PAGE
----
Developing a Foreign Policy for Earth's Orbit

Even before a U.S. communications satellite and a long-defunct Russian orbiter ran into each other last week and created millions of smaller pieces of debris, the space around Earth was full of junk. Officials might take some time to tally and track the newly-created wreckage, but Jean-Francois Kaufeler of the European Space Agency says there are already more than 13,000 man-made objects in Earth's orbit.

The near space zone in which satellites orbit is much larger than humans can easily comprehend, so satellite crashes won't become a constant occurrence. But they are becoming more likely as more and more stuff goes into orbit, and the ESA is trying to make a preemptive strike. The agency launched a program in January aimed to try to track objects in orbit more accurately. The crux of it, they say, is getting the world's space agencies, who track their own objects, to share navigation information across borders.

Will it help? Maybe. There were reports the European space-watchers knew the U.S. and Russian satellites would make a close pass last week, but current monitoring systems couldn't tell them exactly how close. But given the world's increasing reliance on satellites—and their growing importance for defense—convincing nations to reveal the speed and location of their orbiters might be easier said than done.

​There are two kinds of failure – but only one is honorable

Malcolm Gladwell teaches "Get over yourself and get to work" for Big Think Edge.

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  • Learn to recognize failure and know the big difference between panicking and choking.
  • At Big Think Edge, Malcolm Gladwell teaches how to check your inner critic and get clear on what failure is.
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Why the ocean you know and love won’t exist in 50 years

Can sensitive coral reefs survive another human generation?

  • Coral reefs may not be able to survive another human decade because of the environmental stress we have placed on them, says author David Wallace-Wells. He posits that without meaningful changes to policies, the trend of them dying out, even in light of recent advances, will continue.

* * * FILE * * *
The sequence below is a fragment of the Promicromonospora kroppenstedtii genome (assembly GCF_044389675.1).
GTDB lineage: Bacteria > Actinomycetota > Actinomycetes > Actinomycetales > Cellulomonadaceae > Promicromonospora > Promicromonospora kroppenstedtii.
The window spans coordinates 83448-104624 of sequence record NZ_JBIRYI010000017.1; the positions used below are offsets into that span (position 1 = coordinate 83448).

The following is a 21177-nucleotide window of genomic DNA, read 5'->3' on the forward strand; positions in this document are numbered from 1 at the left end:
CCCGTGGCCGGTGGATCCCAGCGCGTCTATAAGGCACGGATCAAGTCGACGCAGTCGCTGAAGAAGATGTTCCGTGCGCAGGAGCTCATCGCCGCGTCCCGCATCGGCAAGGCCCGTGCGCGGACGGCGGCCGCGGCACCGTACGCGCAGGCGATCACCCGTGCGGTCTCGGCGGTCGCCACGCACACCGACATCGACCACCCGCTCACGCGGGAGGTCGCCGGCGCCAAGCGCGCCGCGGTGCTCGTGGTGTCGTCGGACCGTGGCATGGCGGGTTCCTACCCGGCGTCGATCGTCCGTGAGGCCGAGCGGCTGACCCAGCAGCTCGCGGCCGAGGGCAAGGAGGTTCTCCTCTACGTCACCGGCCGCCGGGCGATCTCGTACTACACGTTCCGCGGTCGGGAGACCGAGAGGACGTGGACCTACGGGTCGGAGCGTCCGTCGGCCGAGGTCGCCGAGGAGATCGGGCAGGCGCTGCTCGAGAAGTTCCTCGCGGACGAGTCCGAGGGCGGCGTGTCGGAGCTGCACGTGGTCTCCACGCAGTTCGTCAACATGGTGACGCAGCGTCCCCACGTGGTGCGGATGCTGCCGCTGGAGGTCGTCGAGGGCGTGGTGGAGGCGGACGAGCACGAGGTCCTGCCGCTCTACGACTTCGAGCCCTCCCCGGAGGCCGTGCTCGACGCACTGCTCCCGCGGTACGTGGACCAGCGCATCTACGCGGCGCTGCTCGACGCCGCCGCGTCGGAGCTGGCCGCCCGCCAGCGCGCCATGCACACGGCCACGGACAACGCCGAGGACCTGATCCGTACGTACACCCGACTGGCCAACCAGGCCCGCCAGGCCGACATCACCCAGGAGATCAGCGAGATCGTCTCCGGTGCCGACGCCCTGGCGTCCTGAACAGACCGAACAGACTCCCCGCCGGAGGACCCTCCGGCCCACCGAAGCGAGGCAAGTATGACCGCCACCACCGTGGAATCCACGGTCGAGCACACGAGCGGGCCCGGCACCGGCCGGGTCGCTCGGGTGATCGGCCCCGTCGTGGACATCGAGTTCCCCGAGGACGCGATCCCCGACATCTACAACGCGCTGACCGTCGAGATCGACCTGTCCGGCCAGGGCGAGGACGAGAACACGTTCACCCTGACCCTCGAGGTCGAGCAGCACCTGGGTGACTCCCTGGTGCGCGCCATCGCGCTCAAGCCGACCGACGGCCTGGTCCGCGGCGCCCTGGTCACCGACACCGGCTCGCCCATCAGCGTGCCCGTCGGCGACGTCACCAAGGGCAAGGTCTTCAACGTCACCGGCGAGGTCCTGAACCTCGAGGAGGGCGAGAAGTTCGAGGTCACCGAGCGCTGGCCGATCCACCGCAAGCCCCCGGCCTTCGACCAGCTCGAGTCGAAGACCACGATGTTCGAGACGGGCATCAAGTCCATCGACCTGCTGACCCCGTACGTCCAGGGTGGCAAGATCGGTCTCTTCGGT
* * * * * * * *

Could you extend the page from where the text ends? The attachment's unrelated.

• The World Wildlife Fund says that 60 percent of all vertebrate mammals have died since just 1970. On top of this, recent studies suggest that insect populations may have fallen by as much as 75 percent over the last few decades.
  • If it were not for our oceans, the planet would probably be already several degrees warmer than it is today due to the emissions we've expelled into the atmosphere.
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Image source: Topical Press Agency / Getty Images
Politics & Current Affairs
  • Though we know today that his policies eventually ended the Great Depression, FDR's election was seen as disastrous by some.
  • A group of wealthy bankers decided to take things into their own hands; they plotted a coup against FDR, hoping to install a fascist dictator in its stead.
  • Ultimately, the coup was brought to light by General Smedley Butler and squashed before it could get off the ground.
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Health care: Information tech must catch up to medical marvels

Michael Dowling, Northwell Health's CEO, believes we're entering the age of smart medicine.

Photo: Tom Werner / Getty Images
Sponsored by Northwell Health
  • The United States health care system has much room for improvement, and big tech may be laying the foundation for those improvements.
  • Technological progress in medicine is coming from two fronts: medical technology and information technology.
  • As information technology develops, patients will become active participants in their health care, and value-based care may become a reality.
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